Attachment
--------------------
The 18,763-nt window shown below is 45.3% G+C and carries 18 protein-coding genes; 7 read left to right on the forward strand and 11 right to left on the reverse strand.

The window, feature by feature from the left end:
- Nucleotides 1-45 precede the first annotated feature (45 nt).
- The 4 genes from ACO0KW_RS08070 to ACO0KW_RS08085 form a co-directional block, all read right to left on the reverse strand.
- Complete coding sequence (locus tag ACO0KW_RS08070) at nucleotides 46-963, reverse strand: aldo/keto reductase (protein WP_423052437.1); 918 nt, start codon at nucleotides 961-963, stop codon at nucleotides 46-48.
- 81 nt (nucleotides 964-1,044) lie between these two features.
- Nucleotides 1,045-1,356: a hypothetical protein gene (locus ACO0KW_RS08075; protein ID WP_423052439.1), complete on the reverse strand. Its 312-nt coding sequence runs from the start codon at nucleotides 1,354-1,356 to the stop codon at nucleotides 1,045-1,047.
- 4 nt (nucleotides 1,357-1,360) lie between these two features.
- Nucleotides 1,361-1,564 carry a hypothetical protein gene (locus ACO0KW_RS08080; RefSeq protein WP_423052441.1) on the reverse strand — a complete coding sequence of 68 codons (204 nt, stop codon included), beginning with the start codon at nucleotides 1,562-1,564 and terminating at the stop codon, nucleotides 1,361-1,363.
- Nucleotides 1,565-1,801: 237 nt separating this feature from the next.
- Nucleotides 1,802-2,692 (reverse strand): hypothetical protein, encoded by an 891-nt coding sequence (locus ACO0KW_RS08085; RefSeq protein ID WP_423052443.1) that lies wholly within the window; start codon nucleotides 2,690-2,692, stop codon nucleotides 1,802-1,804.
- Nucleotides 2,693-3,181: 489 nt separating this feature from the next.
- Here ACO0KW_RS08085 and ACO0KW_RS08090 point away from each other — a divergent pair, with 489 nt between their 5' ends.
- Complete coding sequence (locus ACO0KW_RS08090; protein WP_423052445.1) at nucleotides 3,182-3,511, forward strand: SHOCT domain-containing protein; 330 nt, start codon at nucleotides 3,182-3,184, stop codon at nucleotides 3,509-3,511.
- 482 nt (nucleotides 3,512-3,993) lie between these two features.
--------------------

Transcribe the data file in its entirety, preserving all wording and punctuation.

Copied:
The 18,763-nt window shown below is 45.3% G+C and carries 18 protein-coding genes; 7 read left to right on the forward strand and 11 right to left on the reverse strand.

The window, feature by feature from the left end:
- Nucleotides 1-45 precede the first annotated feature (45 nt).
- The 4 genes from ACO0KW_RS08070 to ACO0KW_RS08085 form a co-directional block, all read right to left on the reverse strand.
- Complete coding sequence (locus tag ACO0KW_RS08070) at nucleotides 46-963, reverse strand: aldo/keto reductase (protein WP_423052437.1); 918 nt, start codon at nucleotides 961-963, stop codon at nucleotides 46-48.
- 81 nt (nucleotides 964-1,044) lie between these two features.
- Nucleotides 1,045-1,356: a hypothetical protein gene (locus ACO0KW_RS08075; protein ID WP_423052439.1), complete on the reverse strand. Its 312-nt coding sequence runs from the start codon at nucleotides 1,354-1,356 to the stop codon at nucleotides 1,045-1,047.
- 4 nt (nucleotides 1,357-1,360) lie between these two features.
- Nucleotides 1,361-1,564 carry a hypothetical protein gene (locus ACO0KW_RS08080; RefSeq protein WP_423052441.1) on the reverse strand — a complete coding sequence of 68 codons (204 nt, stop codon included), beginning with the start codon at nucleotides 1,562-1,564 and terminating at the stop codon, nucleotides 1,361-1,363.
- Nucleotides 1,565-1,801: 237 nt separating this feature from the next.
- Nucleotides 1,802-2,692 (reverse strand): hypothetical protein, encoded by an 891-nt coding sequence (locus ACO0KW_RS08085; RefSeq protein ID WP_423052443.1) that lies wholly within the window; start codon nucleotides 2,690-2,692, stop codon nucleotides 1,802-1,804.
- Nucleotides 2,693-3,181: 489 nt separating this feature from the next.
- Here ACO0KW_RS08085 and ACO0KW_RS08090 point away from each other — a divergent pair, with 489 nt between their 5' ends.
- Complete coding sequence (locus ACO0KW_RS08090; protein WP_423052445.1) at nucleotides 3,182-3,511, forward strand: SHOCT domain-containing protein; 330 nt, start codon at nucleotides 3,182-3,184, stop codon at nucleotides 3,509-3,511.
- 482 nt (nucleotides 3,512-3,993) lie between these two features.